Game Preview: The Kids of Carcassonne

Geek Culture

Photo: Rio Grande GamesPhoto: Rio Grande Games

Photo: Rio Grande Games

Much as I love boardgames and love sharing them with my family, I’ll happily confess that in many cases they are too complex for family consumption, so I’m always interested to see an old classic remade in a more kid-friendly flavour.

Rio Grande Games is releasing a version of Carcassonne for kids, cunningly called Kids of Carcassonne (possibly following the same trend as Settlers of Catan versus Kids of Catan). For those of you not familiar with the concept of Carcassonne, it is a game where you gradually build up a medieval style map by laying tiles with various terrain features on them. You score points by completing these terrain features. The terrain includes towns, farms, roads and monasteries. The trick is that you can’t score points for completing a feature without having claimed the developing feature by placing a little wooden marker, known as a Meeple on the tile. Your supply of Meeples is limited, though you get them back when a feature is completed.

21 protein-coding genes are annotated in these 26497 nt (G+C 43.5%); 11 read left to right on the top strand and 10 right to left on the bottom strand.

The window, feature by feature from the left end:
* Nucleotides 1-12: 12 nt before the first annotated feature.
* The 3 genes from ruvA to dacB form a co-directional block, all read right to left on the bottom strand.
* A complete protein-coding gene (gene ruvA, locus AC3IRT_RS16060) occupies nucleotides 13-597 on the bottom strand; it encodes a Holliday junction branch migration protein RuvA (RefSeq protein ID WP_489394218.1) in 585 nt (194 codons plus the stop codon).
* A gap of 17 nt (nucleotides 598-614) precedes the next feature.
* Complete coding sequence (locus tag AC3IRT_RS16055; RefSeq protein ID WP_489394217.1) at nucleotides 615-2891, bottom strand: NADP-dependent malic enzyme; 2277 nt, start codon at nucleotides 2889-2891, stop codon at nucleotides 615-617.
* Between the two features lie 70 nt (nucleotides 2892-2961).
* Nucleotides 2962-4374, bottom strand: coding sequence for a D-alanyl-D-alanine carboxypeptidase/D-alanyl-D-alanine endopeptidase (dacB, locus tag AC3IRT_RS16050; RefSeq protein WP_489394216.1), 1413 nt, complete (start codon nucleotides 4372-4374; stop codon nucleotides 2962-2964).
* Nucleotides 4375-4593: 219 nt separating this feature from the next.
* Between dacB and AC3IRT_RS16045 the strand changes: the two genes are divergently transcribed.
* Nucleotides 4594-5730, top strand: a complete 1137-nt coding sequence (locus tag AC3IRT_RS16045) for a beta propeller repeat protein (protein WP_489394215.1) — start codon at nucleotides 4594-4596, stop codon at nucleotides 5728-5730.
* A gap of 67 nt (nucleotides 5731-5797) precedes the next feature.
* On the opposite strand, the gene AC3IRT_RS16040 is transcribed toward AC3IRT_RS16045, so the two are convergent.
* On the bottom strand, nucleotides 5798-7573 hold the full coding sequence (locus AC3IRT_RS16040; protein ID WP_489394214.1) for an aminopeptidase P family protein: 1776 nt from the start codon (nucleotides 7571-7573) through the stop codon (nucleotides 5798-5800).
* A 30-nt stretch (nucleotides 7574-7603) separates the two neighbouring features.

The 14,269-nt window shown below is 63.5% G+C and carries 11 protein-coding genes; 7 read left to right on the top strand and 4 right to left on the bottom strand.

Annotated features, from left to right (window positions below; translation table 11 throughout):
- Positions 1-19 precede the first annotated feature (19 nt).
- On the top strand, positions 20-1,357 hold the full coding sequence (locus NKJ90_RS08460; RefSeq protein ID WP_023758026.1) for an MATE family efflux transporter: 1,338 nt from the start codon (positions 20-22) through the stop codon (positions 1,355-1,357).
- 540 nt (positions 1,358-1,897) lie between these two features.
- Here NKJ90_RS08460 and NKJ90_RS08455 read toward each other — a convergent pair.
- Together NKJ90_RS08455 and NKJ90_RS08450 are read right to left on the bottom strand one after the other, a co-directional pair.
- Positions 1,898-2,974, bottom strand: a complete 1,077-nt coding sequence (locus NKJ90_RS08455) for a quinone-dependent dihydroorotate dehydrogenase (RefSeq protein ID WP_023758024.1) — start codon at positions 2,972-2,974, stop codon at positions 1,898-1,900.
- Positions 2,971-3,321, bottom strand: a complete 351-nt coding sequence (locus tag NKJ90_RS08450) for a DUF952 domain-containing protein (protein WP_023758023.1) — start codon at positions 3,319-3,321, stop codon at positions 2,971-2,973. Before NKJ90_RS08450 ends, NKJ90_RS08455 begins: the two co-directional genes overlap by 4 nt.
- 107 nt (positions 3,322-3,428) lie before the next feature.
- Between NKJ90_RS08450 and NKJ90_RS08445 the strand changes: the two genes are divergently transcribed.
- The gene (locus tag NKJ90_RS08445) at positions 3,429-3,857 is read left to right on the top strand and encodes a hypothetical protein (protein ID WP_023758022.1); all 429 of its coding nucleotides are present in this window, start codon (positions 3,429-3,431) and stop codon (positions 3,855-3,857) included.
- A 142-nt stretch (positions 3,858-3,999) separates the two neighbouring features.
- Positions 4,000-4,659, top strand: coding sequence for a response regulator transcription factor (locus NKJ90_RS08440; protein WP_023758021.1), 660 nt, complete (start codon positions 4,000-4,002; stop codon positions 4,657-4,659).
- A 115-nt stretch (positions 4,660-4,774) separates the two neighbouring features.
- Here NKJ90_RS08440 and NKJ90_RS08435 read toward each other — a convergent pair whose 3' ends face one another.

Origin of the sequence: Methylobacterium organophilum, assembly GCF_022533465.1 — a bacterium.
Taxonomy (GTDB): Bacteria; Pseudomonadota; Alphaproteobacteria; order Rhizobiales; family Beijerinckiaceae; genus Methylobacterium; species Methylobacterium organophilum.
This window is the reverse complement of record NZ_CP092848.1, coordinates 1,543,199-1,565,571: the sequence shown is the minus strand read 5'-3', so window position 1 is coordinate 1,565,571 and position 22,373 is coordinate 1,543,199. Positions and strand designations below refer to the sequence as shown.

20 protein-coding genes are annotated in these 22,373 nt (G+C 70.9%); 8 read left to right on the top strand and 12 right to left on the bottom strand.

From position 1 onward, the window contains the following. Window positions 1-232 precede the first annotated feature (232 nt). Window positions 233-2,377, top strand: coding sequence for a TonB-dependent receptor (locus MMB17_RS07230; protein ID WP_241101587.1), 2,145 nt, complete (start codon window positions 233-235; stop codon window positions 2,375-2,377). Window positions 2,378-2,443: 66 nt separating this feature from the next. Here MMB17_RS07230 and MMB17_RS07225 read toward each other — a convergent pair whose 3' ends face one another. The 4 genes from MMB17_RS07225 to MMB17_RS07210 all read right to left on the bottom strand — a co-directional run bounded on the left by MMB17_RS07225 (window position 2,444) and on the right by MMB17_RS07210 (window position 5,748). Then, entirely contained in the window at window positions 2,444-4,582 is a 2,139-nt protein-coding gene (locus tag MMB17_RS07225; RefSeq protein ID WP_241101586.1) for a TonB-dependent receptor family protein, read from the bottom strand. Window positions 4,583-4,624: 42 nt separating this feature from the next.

The kids’ version simplifies the process by using only road tiles so that they will always match. Each tile has pictures of children on it portrayed in different colors corresponding to the colours of the Meeples chosen by the players at the start of the game. When a road is completed, you place your Meeples on the tiles which have your color in them. The winner is the first player to get rid of all their Meeples.

It will be interesting to see what the kids version adds to the experience as we have been able to get by with the “grown-up” version with a couple of modifications. Originally when my kids were a little younger (five and eight) we played a stripped down version without the Meeples. You simply score points for being the first to complete one of the terrain features. Now that the kids are a couple of years older, we have graduated to nearly the full game. We play with all the rules except farms and as anybody who has played Carcassonne can attest to, the farm scoring is evil and best left well alone! Of course making maps of imaginary places is always fun and we have also been known to forget the game altogether and just make up maps using the tile pieces.

I’ll try and pick up a copy of Kids of Carcassonne over the next few weeks and post a full review after we have played a few games.

Liked it? Take a second to support GeekDad and GeekMom on Patreon!
Become a patron at Patreon!